HUD Archives: News Releases
|HUD No. 98-502|
|Further Information:||For Release|
|In the Washington, DC area: 202/708-0685||Monday|
|Or contact your local HUD office||October 19, 1998|
CUOMO AWARDS NEARLY $8.7 MILLION IN GRANTS TO FIGHT DRUGS AND CRIME IN PUBLIC AND ASSISTED HOUSING IN TENNESSEE
Housing and Urban Development Secretary Andrew Cuomo today awarded $8,669,836 in grants to fight drug abuse and other crimes in public housing and HUD-assisted housing in Tennessee.
Tennessee's grants will be distributed to housing authorities and owners of HUD-subsidized housing for low-income families in the following cities:
- Johnson City
- Oak Ridge
"These grants are good news for some of the poorest families in Tennessee and bad news for drug dealers who terrorize them," Cuomo said. "We will fight drug abuse with prevention and treatment programs and with a crackdown on drug dealers and other criminals. We are telling drug dealers in HUD housing to find another line of work or be sent to another type of subsidized housing - a prison cell."
Cuomo said the recent Congressional approval of the Department's $24.5 billion budget for the 1999 fiscal year, which he called "the best HUD budget in 10 years," will speed the transformation of public and assisted housing.
"HUD is transforming public housing from isolated ghettos of poverty, drugs, despair and crime into safe and economically integrated communities of opportunity," Cuomo said.
Nationwide, HUD is awarding $305.2 million in Drug Elimination Grants this year -
more than in any previous year. The grants will be distributed in the next several weeks in this way: $280.6 million to 749 public housing authorities; $8 million to 39 Indian Tribes; and $16.6 million to 143 privately owned housing developments that receive HUD assistance.
Another 53 privately owned HUD-subsidized low-income housing developments will receive a total of $11.7 million from a similar program called the New Approach Anti-Drug Program.
Vice President Al Gore, Cuomo and Attorney General Janet Reno announced a four-part enforcement and prevention strategy to fight crime and drugs in public housing in June 1997. The grants announced today are one element of that strategy.
The Drug Elimination Grants are awarded on a competitive basis, based on the seriousness of the drug and crime problem facing a housing authority or assisted housing development, and the strength of local plans to address the problem. About 900 housing authorities, 60 Indian tribes and 500 privately owned housing developments applied for the grants being awarded this year.
HUD has awarded more than $1.6 billion in Drug Elimination Grants since 1989, including the grants being awarded this year.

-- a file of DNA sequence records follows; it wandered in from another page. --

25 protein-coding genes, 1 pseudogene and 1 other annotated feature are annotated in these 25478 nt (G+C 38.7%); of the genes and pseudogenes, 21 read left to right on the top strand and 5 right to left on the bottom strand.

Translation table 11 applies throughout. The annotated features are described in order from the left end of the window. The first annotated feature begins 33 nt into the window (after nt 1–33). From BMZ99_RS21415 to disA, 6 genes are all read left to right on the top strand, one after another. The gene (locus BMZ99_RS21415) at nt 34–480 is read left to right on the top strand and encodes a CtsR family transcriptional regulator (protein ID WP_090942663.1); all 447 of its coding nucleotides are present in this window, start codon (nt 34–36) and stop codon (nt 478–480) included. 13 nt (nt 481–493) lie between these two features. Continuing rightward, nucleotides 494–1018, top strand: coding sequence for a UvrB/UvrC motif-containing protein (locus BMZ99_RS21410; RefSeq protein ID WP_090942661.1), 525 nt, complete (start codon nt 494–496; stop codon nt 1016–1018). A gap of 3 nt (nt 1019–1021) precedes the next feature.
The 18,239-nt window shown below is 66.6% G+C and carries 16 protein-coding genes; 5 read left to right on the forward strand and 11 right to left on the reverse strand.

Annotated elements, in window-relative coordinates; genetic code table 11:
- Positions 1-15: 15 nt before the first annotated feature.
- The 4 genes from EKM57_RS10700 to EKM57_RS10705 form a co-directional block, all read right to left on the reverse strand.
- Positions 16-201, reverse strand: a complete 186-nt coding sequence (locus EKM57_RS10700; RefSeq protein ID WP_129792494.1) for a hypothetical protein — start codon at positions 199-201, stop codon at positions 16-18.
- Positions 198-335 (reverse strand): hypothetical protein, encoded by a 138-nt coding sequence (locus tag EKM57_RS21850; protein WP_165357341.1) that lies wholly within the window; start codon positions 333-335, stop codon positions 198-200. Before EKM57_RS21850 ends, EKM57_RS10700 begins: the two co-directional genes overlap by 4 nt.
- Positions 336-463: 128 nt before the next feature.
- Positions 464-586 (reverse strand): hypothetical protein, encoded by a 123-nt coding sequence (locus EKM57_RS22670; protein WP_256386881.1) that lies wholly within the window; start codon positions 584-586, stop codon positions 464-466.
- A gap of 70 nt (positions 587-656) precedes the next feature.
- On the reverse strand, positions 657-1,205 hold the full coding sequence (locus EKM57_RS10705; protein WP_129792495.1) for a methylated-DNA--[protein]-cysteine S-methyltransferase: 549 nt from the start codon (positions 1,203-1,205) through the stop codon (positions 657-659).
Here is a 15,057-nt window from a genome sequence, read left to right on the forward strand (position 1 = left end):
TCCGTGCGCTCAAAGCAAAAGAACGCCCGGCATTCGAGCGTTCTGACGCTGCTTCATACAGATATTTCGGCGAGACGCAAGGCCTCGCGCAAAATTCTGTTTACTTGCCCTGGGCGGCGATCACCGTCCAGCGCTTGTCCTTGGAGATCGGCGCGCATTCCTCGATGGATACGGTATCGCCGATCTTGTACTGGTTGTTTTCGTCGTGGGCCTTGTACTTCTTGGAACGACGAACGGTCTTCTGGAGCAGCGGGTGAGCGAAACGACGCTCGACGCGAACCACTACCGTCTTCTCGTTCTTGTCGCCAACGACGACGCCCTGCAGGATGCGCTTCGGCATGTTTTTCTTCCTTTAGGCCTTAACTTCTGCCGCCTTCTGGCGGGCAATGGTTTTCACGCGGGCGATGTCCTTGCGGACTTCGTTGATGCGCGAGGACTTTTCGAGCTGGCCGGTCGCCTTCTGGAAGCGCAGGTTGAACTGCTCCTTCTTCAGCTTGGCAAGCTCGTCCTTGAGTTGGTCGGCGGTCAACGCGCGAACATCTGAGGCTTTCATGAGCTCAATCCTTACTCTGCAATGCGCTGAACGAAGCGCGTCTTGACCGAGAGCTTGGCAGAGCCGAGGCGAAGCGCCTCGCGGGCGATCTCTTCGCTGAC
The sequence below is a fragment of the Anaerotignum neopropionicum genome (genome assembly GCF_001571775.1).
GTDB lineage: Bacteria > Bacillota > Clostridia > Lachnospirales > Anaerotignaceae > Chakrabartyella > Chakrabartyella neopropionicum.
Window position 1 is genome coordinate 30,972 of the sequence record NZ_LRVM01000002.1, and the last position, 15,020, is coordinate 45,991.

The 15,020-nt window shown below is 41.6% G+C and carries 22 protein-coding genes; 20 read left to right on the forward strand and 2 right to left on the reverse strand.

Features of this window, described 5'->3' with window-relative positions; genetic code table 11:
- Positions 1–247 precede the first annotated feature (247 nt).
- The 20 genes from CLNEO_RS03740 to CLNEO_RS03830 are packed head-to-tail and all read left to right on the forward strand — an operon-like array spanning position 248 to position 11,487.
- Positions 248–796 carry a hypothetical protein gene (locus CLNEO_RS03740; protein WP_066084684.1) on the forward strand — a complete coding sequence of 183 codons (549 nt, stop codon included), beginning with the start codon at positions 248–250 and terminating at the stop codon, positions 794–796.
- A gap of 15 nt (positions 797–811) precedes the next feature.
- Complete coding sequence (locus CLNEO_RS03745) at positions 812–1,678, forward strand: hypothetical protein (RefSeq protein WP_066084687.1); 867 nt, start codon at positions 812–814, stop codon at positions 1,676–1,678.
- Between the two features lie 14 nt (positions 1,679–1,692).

In public housing, the Drug Elimination Grants are used for: drug prevention, intervention and treatment programs; reimbursing law enforcement agencies for providing additional security; hiring security guards and investigators; resident anti-crime patrols; and physical improvements to housing developments to enhance security - such as fencing, lighting and improved locks.
In assisted housing, the Drug Elimination Grants are used for: drug prevention and education programs; referrals to drug treatment and counseling; and physical improvements to developments to enhance security. Individual grants for assisted housing developments are limited to a maximum of $125,000.
The New Approach Anti-Drug Program (formerly known as the Safe Neighborhoods Grant Program) provides funds for improving security at HUD-assisted developments and in surrounding neighborhoods by: hiring security guards, paying for extra police patrols, assisting in the investigation and prosecution of drug-related criminal activity, and implementing security-related physical improvements.
HUD's budget for the fiscal year that began Oct. 1 increases funding for HUD's key programs and renewals of Section 8 rental assistance by a total of more than $2 billion in the budget over 1998 levels. Spending was increased on most HUD programs and wasn't cut in any programs.
Legislation passed in the same bill as HUD's budget will:
- Transform public housing by reducing segregation by race and income, encouraging and rewarding work, bringing more working families into public housing, and increasing the availability of subsidized housing for very poor families. In addition, the bill improves living conditions in public housing, gives the poorest families neighbors who will be role models of working families, and reduces crime. The bill also allows HUD to continue to tear down the largest failed public housing projects and replace them with new townhouse-style developments.